Personal Promotion Precedes Profits

Tuesday, April 10, 2012   |     |   0 Comments

If you’re not getting the respect you want — and the income you need — it’s not “This Economy’s” fault.

It’s yours.

You’re not doing a good enough job of telling others how good you are. You’re your own best-kept secret.

This is a bad time for that.

The most financially-successful business professionals today are not necessarily the most skilled at what they do.

They’re not necessarily the ones with the most experience, affiliations or degrees.

The most financially-successful business professionals are the ones who are the best personal promoters. Maybe that’s not right, or fair. But it’s fact.

The business owners, entrepreneurs and others who are thriving this year are doing the best job of personal salesmanship.

They’re the ones who realize that, first and foremost, they’re not selling their products and services

They realize that, first and foremost, they’re selling themselves.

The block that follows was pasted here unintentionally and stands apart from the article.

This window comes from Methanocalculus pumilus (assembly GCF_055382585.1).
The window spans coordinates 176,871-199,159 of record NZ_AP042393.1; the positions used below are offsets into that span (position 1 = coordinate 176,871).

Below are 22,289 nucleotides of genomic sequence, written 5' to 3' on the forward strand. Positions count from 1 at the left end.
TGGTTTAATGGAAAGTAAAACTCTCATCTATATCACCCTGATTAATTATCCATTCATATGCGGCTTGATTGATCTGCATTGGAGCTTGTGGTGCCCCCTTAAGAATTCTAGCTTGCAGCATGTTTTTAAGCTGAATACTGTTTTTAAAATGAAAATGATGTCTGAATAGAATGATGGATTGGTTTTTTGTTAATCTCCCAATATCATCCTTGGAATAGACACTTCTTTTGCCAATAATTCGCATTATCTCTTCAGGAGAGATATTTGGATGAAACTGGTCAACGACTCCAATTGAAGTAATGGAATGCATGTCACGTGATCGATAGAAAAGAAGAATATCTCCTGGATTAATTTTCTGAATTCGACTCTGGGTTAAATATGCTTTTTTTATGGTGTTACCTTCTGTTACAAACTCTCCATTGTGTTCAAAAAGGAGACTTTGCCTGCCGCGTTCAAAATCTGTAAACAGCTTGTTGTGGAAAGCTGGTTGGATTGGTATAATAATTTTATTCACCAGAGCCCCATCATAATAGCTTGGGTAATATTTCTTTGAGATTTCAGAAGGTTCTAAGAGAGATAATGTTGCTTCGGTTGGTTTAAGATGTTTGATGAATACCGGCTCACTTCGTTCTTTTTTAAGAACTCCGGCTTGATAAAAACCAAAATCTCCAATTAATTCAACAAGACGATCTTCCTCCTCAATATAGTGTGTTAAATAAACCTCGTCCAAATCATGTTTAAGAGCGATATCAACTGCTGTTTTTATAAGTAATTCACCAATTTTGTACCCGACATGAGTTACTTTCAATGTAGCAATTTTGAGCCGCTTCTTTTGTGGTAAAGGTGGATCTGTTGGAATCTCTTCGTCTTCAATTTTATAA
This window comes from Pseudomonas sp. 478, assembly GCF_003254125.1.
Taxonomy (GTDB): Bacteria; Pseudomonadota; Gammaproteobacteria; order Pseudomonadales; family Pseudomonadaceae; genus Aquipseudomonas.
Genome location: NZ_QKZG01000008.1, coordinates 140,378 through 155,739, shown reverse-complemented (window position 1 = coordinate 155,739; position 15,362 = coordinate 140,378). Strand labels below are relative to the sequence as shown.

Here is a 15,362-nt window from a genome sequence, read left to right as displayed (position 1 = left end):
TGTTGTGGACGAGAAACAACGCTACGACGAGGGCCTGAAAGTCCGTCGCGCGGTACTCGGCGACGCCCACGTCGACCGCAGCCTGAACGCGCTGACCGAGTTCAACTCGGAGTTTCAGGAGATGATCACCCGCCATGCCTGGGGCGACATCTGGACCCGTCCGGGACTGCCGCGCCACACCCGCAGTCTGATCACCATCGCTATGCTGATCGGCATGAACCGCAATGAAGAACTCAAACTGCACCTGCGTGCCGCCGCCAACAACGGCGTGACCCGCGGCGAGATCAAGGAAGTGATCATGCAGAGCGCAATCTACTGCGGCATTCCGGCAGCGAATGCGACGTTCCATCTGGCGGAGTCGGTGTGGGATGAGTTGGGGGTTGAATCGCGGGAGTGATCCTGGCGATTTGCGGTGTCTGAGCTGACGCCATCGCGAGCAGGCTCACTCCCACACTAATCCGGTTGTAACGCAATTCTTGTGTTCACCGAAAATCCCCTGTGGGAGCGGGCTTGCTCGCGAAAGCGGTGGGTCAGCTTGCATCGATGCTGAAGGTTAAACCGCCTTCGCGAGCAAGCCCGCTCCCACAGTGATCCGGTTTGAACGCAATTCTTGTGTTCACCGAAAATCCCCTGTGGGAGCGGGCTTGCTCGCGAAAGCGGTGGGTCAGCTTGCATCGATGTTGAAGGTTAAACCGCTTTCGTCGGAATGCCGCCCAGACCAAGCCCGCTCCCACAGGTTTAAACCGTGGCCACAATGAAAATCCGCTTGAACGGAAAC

It’s never been easier to get elsewhere the services and products that you sell. But there’s one thing that prospects can’t get elsewhere: You.

Don’t just tell me you offer nice widgets. I know that.

Tell me why I should buy them from you.

Tell me that you’re the ONLY vendor in your area offering such a wide selection of those widgets, or the only one with clients worldwide, or the only one working with five Fortune 500 companies.

Respect comes when people recognize your value.

And that can’t happen without your help in educating them about your value.

 Ten tips on how to make the Personal Sale:

Establish Your Expertise. Write articles for, and present seminars to those you seek to influence.

Create Credibility. Publish your ideas on a blog, ezine and website, and share them on social networking sites.

Expand Your Brand. Add a personal marketing message to your voicemail and email, and to invoices, contracts, and other business forms.

Present Yourself with Polish. Master eye contact and body language. How you deliver your message means as much as the message itself.

Communicate with Confidence. Accentuate the positive about yourself and your services. Avoid such credibility-killing phrases as: “It’s only my opinion…”

Tout Your Team. Discuss your collective experience and capabilities.

Become a Media “Mouthpiece.” Offer yourself as an interview source on your area of expertise for print and on-line outlets.

Be Clear. Make it easy for others to understand your services, and your value.

Be Bold. Have the courage of your convictions as you promote your style, philosophy and rates.

Be Unique. Dare to be different. Promote yourself in ways your competitors don’t.